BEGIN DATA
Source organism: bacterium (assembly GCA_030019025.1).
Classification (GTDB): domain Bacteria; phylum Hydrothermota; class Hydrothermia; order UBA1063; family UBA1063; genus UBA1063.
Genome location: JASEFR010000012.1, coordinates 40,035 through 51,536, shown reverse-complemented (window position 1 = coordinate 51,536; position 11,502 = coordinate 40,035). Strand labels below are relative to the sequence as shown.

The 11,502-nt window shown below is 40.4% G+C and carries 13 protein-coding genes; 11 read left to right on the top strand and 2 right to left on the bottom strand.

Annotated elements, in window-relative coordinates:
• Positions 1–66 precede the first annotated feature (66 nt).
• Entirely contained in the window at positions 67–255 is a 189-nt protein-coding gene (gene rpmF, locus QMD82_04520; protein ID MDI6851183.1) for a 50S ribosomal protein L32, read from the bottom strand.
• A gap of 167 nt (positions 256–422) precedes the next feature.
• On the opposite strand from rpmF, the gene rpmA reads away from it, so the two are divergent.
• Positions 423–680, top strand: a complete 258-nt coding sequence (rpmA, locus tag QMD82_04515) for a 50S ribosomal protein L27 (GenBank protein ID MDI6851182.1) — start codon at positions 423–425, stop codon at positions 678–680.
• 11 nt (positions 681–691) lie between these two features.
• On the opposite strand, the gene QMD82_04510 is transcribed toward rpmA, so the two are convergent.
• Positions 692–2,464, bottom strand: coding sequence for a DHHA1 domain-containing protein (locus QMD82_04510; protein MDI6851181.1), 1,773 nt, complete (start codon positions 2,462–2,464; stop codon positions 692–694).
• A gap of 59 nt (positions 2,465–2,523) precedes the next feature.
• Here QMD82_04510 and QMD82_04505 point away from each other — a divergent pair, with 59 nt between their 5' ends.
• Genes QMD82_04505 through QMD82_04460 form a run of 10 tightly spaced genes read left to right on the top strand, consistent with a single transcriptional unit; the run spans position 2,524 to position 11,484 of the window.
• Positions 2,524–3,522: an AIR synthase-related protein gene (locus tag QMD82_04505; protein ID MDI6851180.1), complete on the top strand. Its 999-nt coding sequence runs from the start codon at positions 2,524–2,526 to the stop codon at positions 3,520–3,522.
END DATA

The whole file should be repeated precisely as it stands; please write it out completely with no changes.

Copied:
Source organism: bacterium (assembly GCA_030019025.1).
Classification (GTDB): domain Bacteria; phylum Hydrothermota; class Hydrothermia; order UBA1063; family UBA1063; genus UBA1063.
Genome location: JASEFR010000012.1, coordinates 40,035 through 51,536, shown reverse-complemented (window position 1 = coordinate 51,536; position 11,502 = coordinate 40,035). Strand labels below are relative to the sequence as shown.

The 11,502-nt window shown below is 40.4% G+C and carries 13 protein-coding genes; 11 read left to right on the top strand and 2 right to left on the bottom strand.

Annotated elements, in window-relative coordinates:
• Positions 1–66 precede the first annotated feature (66 nt).
• Entirely contained in the window at positions 67–255 is a 189-nt protein-coding gene (gene rpmF, locus QMD82_04520; protein ID MDI6851183.1) for a 50S ribosomal protein L32, read from the bottom strand.
• A gap of 167 nt (positions 256–422) precedes the next feature.
• On the opposite strand from rpmF, the gene rpmA reads away from it, so the two are divergent.
• Positions 423–680, top strand: a complete 258-nt coding sequence (rpmA, locus tag QMD82_04515) for a 50S ribosomal protein L27 (GenBank protein ID MDI6851182.1) — start codon at positions 423–425, stop codon at positions 678–680.
• 11 nt (positions 681–691) lie between these two features.
• On the opposite strand, the gene QMD82_04510 is transcribed toward rpmA, so the two are convergent.
• Positions 692–2,464, bottom strand: coding sequence for a DHHA1 domain-containing protein (locus QMD82_04510; protein MDI6851181.1), 1,773 nt, complete (start codon positions 2,462–2,464; stop codon positions 692–694).
• A gap of 59 nt (positions 2,465–2,523) precedes the next feature.
• Here QMD82_04510 and QMD82_04505 point away from each other — a divergent pair, with 59 nt between their 5' ends.
• Genes QMD82_04505 through QMD82_04460 form a run of 10 tightly spaced genes read left to right on the top strand, consistent with a single transcriptional unit; the run spans position 2,524 to position 11,484 of the window.
• Positions 2,524–3,522: an AIR synthase-related protein gene (locus tag QMD82_04505; protein ID MDI6851180.1), complete on the top strand. Its 999-nt coding sequence runs from the start codon at positions 2,524–2,526 to the stop codon at positions 3,520–3,522.